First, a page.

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Spain launches privacy investigation against Google

Spanish officials announced this week that Spain has launched an investigation into whether Google [corporate website; JURIST news archive] violated privacy laws while collecting information over Wi-Fi networks for its Street View maps [website]. Madrid judge Raquel Fernandino issued a subpoena [BBC report] for an October 4 appearance by a Google representative over a lawsuit filed by Apedanica, a Spanish association of Internet users. Apedanica claims that Google's actions violate Spain's criminal code, which prevents people from accessing certain electronic communications other than for authorized purposes. The subpoena was issued last month but was not made public until this week. A spokesperson for Google stated that the Internet giant would fully cooperate with Spanish authorities [NYT report] to resolve the dispute and delete all data required under Spain's privacy laws.

Multiple investigations are already pending around the world in connection with accusations that Google unlawfully collected private data. The South Korean National Police Agency (SKNPA) [official website, in Korean] raided the Google South Korean headquarters in Seoul last week in connection with accusations that the company has been illegally acquiring user data [JURIST report]. Last month, Australian authorities completed an investigation [JURIST report] into the search giant's collection and storage of private data [JURIST news archive] over unsecured wireless networks, determining that the company violated the Australia Privacy Act. In June, the UK Metropolitan Police [official website] initiated an investigation [JURIST report] in response to a complaint filed [JURIST reports] by Privacy International (PI) [advocacy website], which claims that the information gathered in an independent audit [text, PDF] published by Google earlier that month proves that the company's interception of unencrypted data was not inadvertent [JURIST report] and should lead to prosecution. The US, Canada [JURIST reports], Belgium, the Czech Republic, France, Germany, Italy and Switzerland have also asked Google to retain data collected in those respective nations.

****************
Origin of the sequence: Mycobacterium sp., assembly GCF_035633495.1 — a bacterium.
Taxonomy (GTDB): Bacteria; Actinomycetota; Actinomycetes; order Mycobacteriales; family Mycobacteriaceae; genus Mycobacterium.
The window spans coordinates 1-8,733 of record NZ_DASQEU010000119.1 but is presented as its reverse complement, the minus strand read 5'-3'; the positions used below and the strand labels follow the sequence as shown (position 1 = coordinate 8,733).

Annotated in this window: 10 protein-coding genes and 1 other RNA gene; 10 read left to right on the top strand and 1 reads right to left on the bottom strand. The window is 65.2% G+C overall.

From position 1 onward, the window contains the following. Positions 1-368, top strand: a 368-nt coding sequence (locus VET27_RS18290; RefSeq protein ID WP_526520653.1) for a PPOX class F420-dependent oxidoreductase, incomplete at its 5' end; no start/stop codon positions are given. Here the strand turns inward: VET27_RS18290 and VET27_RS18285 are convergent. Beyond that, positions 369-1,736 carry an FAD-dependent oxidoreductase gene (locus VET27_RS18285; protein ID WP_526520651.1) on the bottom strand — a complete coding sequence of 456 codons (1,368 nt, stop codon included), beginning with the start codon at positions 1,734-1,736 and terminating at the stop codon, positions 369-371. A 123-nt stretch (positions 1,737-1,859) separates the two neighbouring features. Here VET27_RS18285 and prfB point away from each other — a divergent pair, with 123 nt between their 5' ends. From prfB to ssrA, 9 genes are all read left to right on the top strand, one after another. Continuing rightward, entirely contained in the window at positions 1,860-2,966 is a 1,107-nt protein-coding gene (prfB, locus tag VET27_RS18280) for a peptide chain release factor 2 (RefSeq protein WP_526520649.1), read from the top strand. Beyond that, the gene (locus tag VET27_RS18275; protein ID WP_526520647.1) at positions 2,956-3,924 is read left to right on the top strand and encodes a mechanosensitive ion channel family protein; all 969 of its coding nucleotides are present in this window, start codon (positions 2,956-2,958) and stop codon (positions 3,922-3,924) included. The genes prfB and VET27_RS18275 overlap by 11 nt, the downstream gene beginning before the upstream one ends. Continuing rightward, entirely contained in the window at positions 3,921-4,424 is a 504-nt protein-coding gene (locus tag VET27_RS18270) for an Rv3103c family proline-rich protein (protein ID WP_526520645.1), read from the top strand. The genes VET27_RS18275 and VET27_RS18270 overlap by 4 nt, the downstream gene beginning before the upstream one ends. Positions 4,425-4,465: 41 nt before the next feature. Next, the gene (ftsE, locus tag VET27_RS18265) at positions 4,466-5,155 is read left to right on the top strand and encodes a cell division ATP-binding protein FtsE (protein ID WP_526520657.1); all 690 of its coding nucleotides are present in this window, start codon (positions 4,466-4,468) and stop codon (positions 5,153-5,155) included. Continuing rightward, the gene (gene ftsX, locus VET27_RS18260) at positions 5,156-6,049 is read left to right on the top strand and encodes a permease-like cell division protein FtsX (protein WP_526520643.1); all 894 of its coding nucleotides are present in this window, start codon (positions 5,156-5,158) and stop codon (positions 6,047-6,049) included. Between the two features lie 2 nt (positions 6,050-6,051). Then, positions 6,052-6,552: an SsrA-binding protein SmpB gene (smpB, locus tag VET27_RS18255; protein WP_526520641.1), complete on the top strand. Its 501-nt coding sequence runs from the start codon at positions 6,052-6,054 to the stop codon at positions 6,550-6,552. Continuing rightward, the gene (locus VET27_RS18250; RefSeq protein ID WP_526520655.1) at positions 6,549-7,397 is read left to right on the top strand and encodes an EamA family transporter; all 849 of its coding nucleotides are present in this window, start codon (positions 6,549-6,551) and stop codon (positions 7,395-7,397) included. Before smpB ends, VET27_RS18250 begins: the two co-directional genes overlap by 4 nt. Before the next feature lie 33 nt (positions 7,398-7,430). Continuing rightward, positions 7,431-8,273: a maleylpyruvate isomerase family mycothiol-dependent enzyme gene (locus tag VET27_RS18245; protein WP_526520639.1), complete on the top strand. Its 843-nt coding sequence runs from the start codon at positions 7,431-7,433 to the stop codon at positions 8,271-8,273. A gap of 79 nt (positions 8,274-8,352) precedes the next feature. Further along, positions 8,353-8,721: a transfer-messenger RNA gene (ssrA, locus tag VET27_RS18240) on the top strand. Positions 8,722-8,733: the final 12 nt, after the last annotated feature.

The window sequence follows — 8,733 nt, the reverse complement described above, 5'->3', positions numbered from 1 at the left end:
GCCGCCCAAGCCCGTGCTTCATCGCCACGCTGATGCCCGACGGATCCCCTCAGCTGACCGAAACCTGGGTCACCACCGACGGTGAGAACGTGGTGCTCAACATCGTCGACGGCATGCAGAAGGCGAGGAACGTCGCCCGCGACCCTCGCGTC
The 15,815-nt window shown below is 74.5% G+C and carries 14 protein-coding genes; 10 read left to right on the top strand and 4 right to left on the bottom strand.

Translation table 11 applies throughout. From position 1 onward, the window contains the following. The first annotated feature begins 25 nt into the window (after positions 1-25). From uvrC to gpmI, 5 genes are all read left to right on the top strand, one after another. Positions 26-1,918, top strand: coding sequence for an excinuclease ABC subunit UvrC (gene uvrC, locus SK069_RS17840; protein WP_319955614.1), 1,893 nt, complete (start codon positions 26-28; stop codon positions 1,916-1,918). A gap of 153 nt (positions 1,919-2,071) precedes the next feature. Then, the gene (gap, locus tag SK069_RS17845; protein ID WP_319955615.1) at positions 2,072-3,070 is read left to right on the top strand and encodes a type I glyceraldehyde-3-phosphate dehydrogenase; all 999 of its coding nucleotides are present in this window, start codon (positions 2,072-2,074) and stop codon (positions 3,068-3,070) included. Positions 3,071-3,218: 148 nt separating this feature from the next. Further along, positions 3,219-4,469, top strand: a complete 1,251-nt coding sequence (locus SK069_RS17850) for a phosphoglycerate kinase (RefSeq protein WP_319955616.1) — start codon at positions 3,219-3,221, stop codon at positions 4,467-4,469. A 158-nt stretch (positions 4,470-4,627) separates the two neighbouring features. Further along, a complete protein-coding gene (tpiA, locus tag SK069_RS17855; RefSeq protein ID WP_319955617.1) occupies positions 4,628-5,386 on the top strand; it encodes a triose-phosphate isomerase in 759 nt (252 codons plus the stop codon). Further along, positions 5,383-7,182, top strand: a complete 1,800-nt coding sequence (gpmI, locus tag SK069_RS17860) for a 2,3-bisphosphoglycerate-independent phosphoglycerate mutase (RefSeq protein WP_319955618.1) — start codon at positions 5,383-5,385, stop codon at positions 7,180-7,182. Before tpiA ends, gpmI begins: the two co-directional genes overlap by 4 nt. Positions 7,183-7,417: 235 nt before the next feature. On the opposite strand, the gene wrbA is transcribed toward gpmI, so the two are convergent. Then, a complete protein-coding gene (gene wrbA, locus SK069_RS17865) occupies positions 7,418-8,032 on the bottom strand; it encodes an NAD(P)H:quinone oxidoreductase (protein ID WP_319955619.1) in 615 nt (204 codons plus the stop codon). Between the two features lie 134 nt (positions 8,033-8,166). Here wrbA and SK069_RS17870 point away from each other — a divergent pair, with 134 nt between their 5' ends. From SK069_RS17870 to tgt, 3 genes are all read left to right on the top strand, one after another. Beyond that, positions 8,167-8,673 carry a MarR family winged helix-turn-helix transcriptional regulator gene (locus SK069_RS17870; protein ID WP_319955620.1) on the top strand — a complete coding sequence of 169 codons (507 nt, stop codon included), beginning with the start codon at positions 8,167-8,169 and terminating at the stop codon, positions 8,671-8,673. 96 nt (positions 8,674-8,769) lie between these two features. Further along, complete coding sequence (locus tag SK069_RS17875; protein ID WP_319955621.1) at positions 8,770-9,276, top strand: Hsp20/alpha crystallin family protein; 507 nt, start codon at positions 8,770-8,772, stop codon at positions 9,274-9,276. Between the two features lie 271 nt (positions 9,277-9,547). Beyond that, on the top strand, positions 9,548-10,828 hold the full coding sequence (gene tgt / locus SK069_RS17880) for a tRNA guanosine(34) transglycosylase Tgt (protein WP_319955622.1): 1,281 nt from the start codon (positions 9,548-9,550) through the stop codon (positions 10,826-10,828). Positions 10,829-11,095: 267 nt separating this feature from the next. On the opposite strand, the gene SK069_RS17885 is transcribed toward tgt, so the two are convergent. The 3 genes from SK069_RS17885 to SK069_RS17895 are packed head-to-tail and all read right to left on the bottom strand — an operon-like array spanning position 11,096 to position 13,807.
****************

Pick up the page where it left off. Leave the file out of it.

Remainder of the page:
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Paper Chase is JURIST's real-time legal news service, powered by a team of 30 law student reporters and editors led by law professor Bernard Hibbitts at the University of Pittsburgh School of Law. As an educational service, Paper Chase is dedicated to presenting important legal news and materials rapidly, objectively and intelligibly in an accessible format.

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